Threats to the Boelen`s python (by MARK O`SHEA)

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Threats to the Boelen`s python (by MARK O`SHEA)
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Th rears ro rhe Boelen's pyrhon (by Mark O 'Shea)
Threats ro the Boelen's pyrh on (by Ma rk O 'S hea)
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Threats to the Boelen's python (by MARK O'SHEA)
T he threars to snak es in general , a nd pyrh ons in p articular, a re man y and far ranging.
Run over on roads, bush-knifed in garden s, hunred for meat o r skins, killed out of
prejudice o r because of rnisraken identi ry, subjecred ro lose of habitar through road­
building, slash a nd burn, rnining, forestry o r orher activiries, all faeror s rhar can con­
rribute the demise of a species, eirher loc ally or cornpl erely. Being prot eered by laws,
inrernarional, nation al, provincial 0 1' local , does not a lways pr evenr this p roblem.
M a inl and N ew G uinea (Papua New Guinea, a nd rhe Papua a nd Wes t Papua
Provinces of Indonesia) po ssesses an impressive artay of pyrhon species amo u nting ro
13 species, wirh ad d itio nal spe cies occurring in a rch ipelagos ro north , eas r, west and
sou rhwesr, M ost o f these pyt hon s are eirher lowland coastal spec ies (Antaresia rnacu­
losa, Morelia spilota, Leiopy thon albertisii, Liasisfitscus) o r spec ies wich island-wide dis­
triburi ons (Morelia amethistinn, M .viridis, Apodora papuana). Only rhe Boelen's
pyr ho n (M. boelenz) can be sa id tO dernonsrrare a truly m ontane distrib ution above
1000 m, absenr from lowland, coastal habi tars. T h is is irnporranr when consid ering rhe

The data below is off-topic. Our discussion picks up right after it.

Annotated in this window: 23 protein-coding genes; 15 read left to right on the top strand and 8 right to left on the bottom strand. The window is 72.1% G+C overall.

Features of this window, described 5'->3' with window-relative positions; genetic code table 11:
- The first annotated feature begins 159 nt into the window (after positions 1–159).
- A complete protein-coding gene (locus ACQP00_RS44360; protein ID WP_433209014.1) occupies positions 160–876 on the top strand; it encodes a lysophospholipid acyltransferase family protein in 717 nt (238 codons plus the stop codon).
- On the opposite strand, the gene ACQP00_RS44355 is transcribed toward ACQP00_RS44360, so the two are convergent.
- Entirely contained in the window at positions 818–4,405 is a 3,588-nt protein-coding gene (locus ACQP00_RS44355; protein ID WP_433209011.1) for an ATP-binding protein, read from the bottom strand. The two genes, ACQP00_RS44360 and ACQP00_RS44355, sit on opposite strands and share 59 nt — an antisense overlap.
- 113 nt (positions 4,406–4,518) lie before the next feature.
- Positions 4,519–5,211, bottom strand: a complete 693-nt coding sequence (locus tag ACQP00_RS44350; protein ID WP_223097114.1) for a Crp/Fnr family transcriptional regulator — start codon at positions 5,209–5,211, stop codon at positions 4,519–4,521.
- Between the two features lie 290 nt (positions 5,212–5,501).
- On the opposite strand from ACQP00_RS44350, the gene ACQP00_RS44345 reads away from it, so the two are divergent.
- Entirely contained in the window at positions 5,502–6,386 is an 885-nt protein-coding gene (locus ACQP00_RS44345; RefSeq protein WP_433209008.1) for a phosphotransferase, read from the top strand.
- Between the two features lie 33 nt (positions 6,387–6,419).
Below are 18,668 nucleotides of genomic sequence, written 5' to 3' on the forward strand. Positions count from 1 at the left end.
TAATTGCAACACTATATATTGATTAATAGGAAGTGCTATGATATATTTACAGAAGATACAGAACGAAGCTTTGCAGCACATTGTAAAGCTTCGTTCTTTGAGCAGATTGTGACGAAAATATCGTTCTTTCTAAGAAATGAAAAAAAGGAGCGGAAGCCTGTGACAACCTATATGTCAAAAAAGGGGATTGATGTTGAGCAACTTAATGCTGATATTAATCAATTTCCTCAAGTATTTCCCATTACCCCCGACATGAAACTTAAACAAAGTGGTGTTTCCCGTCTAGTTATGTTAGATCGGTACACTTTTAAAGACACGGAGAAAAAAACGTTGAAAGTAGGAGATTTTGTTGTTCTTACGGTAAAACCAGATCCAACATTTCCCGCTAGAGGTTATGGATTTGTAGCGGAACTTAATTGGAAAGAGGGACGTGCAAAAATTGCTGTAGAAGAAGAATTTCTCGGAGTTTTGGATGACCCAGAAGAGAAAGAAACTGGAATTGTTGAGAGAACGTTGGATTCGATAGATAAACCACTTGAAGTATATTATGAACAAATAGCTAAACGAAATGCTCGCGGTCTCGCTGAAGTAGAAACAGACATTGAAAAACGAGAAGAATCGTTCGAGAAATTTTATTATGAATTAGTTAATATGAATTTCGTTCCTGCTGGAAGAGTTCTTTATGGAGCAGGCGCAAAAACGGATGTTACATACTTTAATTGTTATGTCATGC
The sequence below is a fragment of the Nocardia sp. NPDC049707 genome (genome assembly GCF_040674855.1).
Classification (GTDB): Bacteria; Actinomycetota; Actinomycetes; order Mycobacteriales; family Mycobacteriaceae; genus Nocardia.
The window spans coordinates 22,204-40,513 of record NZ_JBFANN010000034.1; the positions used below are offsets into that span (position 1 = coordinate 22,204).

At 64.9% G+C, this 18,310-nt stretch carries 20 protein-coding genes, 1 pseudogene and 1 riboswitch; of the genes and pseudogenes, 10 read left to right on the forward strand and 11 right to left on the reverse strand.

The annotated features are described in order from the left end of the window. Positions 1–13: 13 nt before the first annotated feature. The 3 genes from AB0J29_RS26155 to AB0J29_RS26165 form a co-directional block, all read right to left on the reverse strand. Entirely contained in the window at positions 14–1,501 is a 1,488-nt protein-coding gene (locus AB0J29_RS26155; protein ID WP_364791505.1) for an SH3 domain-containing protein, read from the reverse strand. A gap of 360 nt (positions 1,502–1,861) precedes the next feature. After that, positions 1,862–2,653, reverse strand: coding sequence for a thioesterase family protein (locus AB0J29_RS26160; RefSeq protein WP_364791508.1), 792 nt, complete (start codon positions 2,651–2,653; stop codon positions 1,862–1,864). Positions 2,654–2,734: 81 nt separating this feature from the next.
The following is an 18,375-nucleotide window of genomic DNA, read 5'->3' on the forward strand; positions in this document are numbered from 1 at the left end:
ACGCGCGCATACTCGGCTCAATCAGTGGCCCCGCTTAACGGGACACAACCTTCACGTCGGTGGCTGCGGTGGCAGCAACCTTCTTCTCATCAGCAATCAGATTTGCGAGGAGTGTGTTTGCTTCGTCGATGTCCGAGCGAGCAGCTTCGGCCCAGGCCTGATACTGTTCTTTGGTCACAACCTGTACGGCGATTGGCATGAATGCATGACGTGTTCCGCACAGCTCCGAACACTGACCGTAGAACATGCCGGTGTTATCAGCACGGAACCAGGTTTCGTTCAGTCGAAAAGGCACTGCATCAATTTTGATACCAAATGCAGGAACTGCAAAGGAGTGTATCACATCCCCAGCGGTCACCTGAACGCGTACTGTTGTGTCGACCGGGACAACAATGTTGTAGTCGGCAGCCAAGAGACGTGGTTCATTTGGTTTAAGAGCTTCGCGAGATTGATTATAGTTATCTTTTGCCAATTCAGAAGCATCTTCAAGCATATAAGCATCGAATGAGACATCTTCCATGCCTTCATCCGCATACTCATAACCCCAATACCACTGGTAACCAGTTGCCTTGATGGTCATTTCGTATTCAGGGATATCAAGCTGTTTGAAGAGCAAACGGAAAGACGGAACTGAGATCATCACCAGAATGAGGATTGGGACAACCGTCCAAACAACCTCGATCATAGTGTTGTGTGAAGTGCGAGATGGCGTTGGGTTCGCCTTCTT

rhre ars ro exisren ce rhar these p yrh on s face as individuals a nd as a species.
f ig. 8 2 : Tap ini (Cen tral Province, PN G) .
M. O'S HEA
My exp eriences, from eigh r or nine visit s ro New Guinea since 1986, all relare ro the
easrern half of th e island, Papu a New Guinea. I shall th erefo re try to confine my co m­
menra ry ro PN G alrho ug h I am aware rhar rh e Indonesian side of rhe island has a
th riving w ild life trade wirh la rge number s of co llecro rs and expo rte rs su p plying th e in­
terna tio na l animal trade wich specim ens. Pap ua Ne w G u inea is not like rhat. Papua
Ne w Guinea d oes not perm it the exploitat ion of its native w ildlife for comme rcia l rea­
so ns, with a few exceptions suc h as cro codile ski ns and pinn ed butterflies th at are seen
as village indusrries.
Fig. 81: MARK O 'S HEA rrekking in Owen Sranleys, Tapini (Cen rral Province, PN G ) in 1986.
Death on th e Ro ads.
Beco m ing a road -kill is th e way a great m any pythons (and orher snakes) end th eir
d ays. The ne rwork of roads in P NG is increasin g all rhe time a nd wh ilsr ir is still not
possible ro d rive o n good road s from th e cap iral, Port Mo resby, ro rhe pr ovincial capi­
cal o f an y of rh e neighbouring pr ovin ces, there is an extensive road sys rem running u p
and down rhe coast of C enrral Province, and aseparare nerwo rk connecring rhe five
Hi ghland provin ces ro rhe Nor th Coasr High way th ar links Lae wirh Ma dang and
Bog ia.
In m y tim e I have d riven m an y of rhese roa ds, even been there as ehe ro ads we re
widened and tarrnac'ed, o fre n removing snak es from th e coconut palm s being felied
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Th rears ro rhe Boelen's pyrhon (by Mark O 'Shea)
during rhe road-widening process. At nigh r, a fter rain , I have driven ehe road s out o f